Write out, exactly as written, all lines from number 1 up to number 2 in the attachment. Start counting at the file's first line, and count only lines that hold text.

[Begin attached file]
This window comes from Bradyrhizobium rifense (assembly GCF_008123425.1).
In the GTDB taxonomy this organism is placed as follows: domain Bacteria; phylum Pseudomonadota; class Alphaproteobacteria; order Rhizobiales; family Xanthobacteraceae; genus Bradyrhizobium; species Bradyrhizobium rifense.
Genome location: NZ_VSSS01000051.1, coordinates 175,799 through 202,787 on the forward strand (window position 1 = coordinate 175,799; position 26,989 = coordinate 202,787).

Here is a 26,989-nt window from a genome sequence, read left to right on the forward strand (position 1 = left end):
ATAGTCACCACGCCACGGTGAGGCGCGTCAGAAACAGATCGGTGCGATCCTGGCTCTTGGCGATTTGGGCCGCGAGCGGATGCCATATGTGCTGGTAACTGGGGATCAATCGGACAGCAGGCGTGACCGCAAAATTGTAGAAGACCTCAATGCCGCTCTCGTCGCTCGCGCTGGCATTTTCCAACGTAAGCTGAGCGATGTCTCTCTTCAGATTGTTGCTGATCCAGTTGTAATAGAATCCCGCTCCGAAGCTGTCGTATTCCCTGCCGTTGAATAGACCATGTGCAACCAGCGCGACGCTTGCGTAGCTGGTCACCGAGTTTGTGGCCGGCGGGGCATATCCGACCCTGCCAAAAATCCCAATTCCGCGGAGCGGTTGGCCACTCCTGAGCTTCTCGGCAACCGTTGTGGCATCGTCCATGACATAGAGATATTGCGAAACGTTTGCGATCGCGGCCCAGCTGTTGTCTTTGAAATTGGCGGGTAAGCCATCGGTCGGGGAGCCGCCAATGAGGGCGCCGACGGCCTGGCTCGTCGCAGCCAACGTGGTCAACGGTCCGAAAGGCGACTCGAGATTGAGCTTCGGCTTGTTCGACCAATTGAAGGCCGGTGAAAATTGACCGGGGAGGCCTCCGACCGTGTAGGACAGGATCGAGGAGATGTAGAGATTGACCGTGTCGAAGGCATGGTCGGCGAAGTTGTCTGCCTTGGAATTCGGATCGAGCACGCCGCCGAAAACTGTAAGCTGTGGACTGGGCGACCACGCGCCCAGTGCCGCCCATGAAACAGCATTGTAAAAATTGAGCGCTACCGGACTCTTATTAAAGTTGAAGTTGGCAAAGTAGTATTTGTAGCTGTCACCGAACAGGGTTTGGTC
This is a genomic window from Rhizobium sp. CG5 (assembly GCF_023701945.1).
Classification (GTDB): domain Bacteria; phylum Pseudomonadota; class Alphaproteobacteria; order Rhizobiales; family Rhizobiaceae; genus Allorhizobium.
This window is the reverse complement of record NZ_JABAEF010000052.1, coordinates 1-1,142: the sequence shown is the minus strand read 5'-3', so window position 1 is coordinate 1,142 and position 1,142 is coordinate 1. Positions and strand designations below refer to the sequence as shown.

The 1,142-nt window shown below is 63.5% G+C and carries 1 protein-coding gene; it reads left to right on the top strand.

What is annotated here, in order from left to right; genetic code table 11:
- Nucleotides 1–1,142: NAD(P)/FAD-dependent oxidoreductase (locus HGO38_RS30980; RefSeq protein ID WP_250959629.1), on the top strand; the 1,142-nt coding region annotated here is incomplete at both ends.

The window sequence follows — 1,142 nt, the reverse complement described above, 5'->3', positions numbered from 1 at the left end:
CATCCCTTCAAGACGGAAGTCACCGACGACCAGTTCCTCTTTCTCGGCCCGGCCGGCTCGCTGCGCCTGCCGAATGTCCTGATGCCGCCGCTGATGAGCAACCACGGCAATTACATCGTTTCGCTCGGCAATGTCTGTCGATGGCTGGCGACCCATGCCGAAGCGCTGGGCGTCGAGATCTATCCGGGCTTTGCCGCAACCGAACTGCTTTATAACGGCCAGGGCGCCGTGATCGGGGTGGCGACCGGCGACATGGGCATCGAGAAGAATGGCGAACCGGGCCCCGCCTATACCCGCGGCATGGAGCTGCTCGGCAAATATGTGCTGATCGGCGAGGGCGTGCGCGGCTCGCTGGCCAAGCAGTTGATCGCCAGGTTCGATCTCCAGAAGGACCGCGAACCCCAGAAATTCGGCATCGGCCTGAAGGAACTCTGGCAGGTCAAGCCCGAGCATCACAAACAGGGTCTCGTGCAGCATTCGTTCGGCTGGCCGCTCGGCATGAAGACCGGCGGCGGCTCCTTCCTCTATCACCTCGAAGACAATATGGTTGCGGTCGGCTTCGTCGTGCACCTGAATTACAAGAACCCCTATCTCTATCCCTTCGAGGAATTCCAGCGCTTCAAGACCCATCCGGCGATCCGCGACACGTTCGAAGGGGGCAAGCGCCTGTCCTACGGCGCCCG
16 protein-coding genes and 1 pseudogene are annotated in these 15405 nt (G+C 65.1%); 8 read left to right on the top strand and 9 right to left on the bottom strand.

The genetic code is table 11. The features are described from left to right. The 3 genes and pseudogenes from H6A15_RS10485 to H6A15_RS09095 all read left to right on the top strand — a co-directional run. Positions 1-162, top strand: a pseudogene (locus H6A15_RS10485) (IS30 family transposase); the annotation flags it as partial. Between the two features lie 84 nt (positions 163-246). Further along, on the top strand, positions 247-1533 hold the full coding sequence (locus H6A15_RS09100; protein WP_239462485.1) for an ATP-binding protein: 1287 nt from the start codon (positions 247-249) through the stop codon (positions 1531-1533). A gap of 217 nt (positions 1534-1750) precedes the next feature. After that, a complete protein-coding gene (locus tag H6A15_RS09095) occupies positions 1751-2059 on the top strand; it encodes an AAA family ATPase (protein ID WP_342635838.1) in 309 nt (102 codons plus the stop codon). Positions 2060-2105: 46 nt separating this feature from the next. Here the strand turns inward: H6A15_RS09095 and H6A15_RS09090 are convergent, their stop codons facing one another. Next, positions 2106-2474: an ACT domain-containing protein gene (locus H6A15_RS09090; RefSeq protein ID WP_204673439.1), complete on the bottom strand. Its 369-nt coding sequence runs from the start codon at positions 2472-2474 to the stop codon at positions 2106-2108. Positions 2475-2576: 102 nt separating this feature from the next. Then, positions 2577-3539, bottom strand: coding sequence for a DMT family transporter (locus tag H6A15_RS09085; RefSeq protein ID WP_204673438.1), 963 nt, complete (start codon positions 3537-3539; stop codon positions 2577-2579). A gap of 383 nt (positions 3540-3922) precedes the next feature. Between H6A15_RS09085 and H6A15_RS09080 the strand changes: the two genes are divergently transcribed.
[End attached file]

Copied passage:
This window comes from Bradyrhizobium rifense (assembly GCF_008123425.1).
In the GTDB taxonomy this organism is placed as follows: domain Bacteria; phylum Pseudomonadota; class Alphaproteobacteria; order Rhizobiales; family Xanthobacteraceae; genus Bradyrhizobium; species Bradyrhizobium rifense.